By Michael Fisher | May 31, 2012 3:21 PM
Apple is a master of making slow, steady iterations to its products, and when it comes to new devices or features, is famous for preferring to “do it better” than “do it first.” This has resulted in the current fifth-generation iOS smartphone, the iPhone 4S, looking not all that dissimilar from its original-recipe progenitor, despite five years having passed between the two. Granted, the feature set has ballooned, and the industrial design has matured immensely, but the devices still appear not just cousins from the same family, but siblings who grew up in the same house.
Many component similarities account for this, from the now-undersized 3.5″ display mounted above the now-outmoded home button, to the black-face-with-metal-trim design aesthetic. And something else has remained completely unchanged across the iPhone line: the 30-pin dock connector at the bottom.
Apple devised the 30-pin connector way back in the days of the third-generation iPod, seeking a better means by which to consolidate multiple inputs and outputs into a single connection. The fact that this resulted in a huge accessory market -an entire hardware ecosystem based on the proprietary connector- was certainly no accident. Today, the 30-pin connector has infiltrated almost all of Apple’s portable devices, including the iPhone and iPad. And despite being an Apple-designed interface limited to Apple products, the port is nearly as ubiquitous in some parts of the world as the Micro-USB charger.
The problem: the parts of the world where that holds true tend to be Starbucks coffee shops in the richest sectors of the globe. The iPhone is wildly popular, but it still doesn’t make up the majority of phones globally, or even the majority of smartphones. So its 30-pin connector port, while common, isn’t anywhere near universal. That means added inconvenience for iPhone users who need to borrow or buy a charger while traveling, and added cost for users who switch ecosystems, jumping to or from an iOS device.
The dream for some iOS users, myself included, has long been that Apple would someday adopt a more common standard for its physical interface. Since we’ve known for a while that the new iPhone will incorporate some of the biggest changes yet seen to the line, the hope for a new connector has been running higher than ever.
A few days ago, phone-repair site uBreakiFix leaked a couple images of what it purported to be components for Apple’s next-generation iPhone. Aside from some dubious camera focus and a rather distracting “digital attribute” on the part of the photo-taker, the pictures are notable for what they show: a redesigned device casing with larger speakers and a much smaller connector port.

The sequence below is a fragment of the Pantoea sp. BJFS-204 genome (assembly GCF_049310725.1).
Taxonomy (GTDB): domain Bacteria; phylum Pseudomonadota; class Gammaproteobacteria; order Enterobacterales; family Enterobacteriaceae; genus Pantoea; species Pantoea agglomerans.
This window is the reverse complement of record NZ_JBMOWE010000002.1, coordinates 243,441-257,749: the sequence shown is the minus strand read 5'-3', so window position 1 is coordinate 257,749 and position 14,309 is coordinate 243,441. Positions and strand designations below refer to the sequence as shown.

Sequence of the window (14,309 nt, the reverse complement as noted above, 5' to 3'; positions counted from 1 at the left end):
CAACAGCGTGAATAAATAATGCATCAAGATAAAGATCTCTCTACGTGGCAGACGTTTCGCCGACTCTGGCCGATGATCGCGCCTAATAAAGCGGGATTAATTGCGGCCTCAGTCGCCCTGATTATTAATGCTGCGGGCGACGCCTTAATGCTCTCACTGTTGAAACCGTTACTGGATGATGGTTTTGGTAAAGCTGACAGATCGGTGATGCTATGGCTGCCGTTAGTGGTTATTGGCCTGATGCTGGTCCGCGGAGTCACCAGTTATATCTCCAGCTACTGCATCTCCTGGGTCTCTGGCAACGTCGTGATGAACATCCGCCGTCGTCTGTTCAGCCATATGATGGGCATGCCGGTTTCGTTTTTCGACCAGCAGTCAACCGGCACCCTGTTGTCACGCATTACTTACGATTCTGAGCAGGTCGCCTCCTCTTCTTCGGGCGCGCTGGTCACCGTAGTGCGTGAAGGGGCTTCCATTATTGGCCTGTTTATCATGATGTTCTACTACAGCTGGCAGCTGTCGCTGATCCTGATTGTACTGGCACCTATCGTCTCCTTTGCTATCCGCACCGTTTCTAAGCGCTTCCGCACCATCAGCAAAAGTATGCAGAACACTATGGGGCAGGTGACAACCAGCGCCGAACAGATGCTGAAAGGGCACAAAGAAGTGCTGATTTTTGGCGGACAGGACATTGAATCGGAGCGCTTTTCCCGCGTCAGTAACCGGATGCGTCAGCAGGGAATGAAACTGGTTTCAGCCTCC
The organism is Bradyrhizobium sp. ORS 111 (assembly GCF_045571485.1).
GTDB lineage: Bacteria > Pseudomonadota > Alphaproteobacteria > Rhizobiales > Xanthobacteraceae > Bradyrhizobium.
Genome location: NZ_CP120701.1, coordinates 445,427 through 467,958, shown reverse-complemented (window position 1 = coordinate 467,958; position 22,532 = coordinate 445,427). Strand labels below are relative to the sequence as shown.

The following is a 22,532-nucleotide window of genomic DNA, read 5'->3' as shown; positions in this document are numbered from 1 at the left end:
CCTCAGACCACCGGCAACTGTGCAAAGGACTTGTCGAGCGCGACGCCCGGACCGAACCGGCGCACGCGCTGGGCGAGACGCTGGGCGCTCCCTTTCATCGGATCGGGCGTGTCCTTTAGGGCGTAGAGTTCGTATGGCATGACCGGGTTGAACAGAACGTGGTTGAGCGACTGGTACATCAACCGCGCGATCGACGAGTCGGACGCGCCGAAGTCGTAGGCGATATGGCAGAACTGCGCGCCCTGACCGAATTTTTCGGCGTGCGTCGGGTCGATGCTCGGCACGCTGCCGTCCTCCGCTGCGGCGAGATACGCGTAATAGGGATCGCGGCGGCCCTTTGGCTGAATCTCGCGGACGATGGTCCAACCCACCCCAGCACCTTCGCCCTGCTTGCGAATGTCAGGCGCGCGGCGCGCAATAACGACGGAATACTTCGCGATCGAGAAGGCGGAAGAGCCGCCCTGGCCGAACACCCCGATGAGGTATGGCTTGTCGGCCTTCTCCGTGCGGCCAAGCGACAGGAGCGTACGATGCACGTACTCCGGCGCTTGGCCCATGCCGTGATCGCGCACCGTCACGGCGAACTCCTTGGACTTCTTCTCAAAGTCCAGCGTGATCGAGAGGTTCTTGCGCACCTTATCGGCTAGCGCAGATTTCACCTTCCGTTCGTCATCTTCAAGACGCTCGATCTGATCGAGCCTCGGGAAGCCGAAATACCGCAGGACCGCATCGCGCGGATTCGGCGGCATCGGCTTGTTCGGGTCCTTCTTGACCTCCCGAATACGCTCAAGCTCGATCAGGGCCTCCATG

The smaller port was intriguing, so I struck out in search of more information. Sadly, all the traffic seems to have gotten to our friends at uBreakiFix, reminding us all that the internet is a many-splendored, but fragile, thing:
Those images have since been reinforced with similar, better-quality shots via 9to5Mac, reinforcing their veracity. Since then, Pocketnow and other sites have weighed in, and everyone seems to be in agreement that this new, smaller port is most likely not an example of the much-anticipated Micro-USB-on-iPhone, but rather a miniaturized version of Apple’s dock connector.
So, you know what? That disappoints me. Like a lot of you out there, I’ve got a collection of cables lying around, catering to my various devices. I’ve got car chargers plugged in to cigarette lighters in vehicles I sometimes use, data cables latched in to computers in my personal and office spaces, and more wall warts taking up outlets than I know what to do with, and all of them bear the same flattened rectangular Micro-USB connector. It’s awesome. I can sit down pretty much anywhere I usually go, and be reasonably assured that I’ll have a place to plug in my power-hungry Galaxy Nexus. For the past few weeks, these cables have also served as surrogate temporary homes to my HTC One X and Lumia 900 review units, and in days past, my Pre3 and Samsung Focus also suckled from these same standardized straws. Sure, sometimes the voltages aren’t ideal, charging devices too slowly, and some of the cables don’t have the right pins to suit all sync functions, but more often than not, everything does indeed “just work.” It’s nice. And it would be nicer if my iPad could join the party, rather than forcing me to cart around a special charger dedicated just to it.